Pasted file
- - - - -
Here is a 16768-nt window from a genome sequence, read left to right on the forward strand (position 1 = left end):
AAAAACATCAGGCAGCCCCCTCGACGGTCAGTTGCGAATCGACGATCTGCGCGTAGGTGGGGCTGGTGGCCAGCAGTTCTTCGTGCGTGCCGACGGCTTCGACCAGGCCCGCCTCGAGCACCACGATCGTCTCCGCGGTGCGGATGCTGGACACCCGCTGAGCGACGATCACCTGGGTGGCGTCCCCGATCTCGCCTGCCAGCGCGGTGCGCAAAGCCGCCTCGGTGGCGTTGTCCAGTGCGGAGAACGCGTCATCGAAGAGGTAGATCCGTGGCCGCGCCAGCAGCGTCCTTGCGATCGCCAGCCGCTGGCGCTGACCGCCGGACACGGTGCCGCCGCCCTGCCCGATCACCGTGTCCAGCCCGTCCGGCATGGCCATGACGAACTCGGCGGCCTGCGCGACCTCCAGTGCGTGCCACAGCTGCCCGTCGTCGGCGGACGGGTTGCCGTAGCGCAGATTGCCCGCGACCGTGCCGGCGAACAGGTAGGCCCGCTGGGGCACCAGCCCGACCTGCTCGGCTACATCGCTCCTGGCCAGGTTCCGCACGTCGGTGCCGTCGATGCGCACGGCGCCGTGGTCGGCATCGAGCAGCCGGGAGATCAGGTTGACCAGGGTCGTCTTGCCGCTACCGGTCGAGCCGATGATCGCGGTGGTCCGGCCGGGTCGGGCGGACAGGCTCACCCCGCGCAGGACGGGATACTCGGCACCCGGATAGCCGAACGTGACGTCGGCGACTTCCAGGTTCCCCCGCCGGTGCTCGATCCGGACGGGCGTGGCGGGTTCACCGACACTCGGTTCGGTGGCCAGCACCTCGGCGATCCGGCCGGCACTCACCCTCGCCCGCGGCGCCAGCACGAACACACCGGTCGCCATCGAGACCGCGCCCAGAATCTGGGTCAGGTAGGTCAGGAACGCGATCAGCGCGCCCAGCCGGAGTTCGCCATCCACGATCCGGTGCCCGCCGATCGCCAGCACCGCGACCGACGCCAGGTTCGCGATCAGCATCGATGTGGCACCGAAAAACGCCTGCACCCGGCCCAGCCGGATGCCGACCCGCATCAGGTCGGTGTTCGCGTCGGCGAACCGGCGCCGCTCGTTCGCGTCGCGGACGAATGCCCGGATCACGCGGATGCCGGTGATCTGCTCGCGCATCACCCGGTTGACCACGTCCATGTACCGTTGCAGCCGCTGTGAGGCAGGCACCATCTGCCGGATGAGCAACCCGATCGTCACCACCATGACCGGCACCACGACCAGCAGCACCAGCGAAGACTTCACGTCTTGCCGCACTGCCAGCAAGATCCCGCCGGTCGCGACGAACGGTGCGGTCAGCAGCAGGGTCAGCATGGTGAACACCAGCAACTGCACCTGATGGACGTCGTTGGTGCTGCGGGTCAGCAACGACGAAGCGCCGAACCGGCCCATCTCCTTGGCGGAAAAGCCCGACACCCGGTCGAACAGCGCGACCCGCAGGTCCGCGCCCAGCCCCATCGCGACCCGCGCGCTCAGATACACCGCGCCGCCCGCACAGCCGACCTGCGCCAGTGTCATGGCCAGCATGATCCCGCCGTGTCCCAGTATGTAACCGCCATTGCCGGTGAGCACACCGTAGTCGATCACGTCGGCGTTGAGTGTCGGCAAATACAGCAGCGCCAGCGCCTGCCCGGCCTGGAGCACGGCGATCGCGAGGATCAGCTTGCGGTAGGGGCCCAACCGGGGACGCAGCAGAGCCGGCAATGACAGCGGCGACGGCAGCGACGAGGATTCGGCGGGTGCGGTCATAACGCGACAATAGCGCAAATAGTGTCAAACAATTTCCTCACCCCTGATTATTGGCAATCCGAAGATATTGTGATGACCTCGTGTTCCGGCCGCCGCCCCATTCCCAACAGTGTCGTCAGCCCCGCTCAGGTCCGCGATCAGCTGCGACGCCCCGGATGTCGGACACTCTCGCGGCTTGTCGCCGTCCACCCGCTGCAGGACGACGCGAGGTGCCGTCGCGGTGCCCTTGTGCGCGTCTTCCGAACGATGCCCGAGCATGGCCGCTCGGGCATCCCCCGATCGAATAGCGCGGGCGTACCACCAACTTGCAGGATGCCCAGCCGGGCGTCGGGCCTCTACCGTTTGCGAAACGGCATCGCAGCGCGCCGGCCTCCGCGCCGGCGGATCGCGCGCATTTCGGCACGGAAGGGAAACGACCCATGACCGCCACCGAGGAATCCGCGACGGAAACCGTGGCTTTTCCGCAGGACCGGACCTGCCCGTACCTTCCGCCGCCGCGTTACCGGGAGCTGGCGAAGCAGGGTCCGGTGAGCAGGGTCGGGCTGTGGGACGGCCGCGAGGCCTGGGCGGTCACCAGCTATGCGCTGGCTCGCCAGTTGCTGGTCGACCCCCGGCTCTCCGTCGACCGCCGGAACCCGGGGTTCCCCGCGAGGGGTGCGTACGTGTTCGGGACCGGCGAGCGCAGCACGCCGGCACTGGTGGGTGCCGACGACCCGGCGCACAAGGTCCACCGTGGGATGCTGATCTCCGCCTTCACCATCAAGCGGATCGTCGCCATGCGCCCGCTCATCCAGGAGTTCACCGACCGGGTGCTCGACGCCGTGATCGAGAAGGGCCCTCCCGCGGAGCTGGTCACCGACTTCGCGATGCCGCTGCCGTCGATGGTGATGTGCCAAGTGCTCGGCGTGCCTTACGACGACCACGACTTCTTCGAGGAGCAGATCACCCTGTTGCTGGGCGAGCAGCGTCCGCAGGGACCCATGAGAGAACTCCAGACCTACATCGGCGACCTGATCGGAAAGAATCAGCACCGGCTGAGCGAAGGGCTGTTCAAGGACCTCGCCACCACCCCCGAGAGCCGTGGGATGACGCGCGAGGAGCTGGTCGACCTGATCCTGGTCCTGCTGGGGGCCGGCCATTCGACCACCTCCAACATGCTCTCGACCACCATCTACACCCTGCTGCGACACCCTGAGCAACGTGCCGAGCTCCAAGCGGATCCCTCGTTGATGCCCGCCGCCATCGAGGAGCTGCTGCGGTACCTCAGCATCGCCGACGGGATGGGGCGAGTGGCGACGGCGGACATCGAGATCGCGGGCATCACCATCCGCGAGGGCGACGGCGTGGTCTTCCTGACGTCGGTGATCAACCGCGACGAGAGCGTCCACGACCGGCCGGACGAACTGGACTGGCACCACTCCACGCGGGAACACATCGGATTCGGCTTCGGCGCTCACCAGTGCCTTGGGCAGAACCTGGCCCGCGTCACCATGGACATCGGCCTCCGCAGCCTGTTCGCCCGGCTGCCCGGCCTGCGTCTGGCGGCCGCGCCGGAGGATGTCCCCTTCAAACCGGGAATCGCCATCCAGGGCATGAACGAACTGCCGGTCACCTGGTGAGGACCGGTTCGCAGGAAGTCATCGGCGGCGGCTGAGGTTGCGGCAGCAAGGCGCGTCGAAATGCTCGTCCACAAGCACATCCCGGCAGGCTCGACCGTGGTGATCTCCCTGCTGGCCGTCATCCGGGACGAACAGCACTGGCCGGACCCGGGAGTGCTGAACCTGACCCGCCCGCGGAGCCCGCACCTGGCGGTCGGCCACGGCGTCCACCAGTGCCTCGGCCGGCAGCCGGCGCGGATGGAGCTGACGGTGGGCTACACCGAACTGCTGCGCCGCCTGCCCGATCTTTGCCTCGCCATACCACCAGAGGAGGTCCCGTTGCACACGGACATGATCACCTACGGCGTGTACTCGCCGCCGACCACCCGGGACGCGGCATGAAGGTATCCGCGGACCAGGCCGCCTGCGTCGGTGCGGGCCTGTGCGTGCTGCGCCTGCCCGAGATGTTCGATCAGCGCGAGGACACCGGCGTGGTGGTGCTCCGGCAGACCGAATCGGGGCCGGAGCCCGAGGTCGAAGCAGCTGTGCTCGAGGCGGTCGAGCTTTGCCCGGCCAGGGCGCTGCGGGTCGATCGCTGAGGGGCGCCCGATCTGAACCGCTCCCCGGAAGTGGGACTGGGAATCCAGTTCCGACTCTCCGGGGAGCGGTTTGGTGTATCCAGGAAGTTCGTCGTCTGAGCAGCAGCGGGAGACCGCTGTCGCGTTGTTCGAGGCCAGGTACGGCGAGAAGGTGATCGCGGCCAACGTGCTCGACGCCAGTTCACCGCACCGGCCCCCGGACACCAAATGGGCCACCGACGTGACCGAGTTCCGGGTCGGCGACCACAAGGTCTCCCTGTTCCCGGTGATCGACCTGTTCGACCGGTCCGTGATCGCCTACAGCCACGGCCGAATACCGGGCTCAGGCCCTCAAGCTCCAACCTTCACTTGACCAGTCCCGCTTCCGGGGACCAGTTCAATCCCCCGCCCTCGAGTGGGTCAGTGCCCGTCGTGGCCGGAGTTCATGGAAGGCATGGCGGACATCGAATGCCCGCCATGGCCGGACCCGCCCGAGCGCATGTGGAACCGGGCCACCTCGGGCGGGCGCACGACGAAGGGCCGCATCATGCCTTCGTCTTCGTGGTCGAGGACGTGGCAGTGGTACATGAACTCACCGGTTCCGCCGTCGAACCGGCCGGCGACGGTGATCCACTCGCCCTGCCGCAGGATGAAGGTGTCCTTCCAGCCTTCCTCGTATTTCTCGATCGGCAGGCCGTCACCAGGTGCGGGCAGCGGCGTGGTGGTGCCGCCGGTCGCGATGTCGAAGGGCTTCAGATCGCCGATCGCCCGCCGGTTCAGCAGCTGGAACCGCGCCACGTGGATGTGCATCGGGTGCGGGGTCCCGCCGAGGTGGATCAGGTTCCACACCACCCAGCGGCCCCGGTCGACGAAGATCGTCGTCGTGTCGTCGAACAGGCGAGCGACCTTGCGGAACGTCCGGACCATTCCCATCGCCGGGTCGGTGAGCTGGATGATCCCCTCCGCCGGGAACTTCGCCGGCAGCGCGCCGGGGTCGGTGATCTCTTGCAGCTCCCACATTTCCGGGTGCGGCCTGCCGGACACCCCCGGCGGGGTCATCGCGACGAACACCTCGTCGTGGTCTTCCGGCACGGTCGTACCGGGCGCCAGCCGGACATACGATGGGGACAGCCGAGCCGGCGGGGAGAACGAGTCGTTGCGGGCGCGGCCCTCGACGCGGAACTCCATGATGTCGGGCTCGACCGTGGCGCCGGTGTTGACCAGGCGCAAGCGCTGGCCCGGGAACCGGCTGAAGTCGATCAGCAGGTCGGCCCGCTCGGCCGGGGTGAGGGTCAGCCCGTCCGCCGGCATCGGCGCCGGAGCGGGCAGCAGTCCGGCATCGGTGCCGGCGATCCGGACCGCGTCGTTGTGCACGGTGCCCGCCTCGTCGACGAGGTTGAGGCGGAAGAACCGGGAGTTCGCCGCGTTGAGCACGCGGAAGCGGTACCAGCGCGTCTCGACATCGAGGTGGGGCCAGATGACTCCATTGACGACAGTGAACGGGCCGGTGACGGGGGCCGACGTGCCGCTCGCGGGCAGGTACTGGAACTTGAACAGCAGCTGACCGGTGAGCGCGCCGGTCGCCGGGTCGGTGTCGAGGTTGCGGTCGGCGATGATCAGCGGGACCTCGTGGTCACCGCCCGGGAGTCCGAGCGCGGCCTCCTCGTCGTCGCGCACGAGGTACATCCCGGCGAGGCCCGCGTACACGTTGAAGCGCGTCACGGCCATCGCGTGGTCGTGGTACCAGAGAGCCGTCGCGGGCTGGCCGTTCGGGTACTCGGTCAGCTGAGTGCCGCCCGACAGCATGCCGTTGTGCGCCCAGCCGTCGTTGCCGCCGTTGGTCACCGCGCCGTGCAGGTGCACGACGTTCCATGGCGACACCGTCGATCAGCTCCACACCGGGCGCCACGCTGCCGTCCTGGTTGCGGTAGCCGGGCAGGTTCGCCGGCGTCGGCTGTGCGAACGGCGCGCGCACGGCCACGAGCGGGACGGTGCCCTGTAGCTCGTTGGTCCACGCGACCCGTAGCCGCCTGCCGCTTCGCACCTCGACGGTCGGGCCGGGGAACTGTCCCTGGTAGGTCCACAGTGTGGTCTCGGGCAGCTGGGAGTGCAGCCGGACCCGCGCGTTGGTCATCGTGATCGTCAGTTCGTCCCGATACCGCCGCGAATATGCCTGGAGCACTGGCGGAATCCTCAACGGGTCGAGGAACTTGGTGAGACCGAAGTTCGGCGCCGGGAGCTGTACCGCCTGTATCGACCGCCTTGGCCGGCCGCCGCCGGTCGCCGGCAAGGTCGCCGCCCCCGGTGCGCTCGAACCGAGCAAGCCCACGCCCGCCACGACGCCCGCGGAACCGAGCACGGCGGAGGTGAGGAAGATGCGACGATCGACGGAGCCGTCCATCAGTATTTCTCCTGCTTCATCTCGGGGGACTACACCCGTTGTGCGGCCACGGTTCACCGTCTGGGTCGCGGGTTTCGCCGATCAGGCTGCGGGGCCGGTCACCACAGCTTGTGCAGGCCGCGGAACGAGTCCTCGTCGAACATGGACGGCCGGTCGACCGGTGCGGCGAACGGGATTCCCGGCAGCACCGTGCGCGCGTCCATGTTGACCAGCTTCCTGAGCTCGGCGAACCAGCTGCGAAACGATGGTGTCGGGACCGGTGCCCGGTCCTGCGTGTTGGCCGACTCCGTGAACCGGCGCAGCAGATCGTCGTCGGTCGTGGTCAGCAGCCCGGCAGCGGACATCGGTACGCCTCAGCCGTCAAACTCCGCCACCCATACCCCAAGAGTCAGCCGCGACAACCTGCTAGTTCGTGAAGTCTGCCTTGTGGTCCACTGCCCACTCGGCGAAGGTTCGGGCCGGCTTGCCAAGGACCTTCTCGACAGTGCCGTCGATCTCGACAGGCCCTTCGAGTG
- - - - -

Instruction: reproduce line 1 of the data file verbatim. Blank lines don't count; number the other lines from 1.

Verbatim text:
Here is a 16768-nt window from a genome sequence, read left to right on the forward strand (position 1 = left end):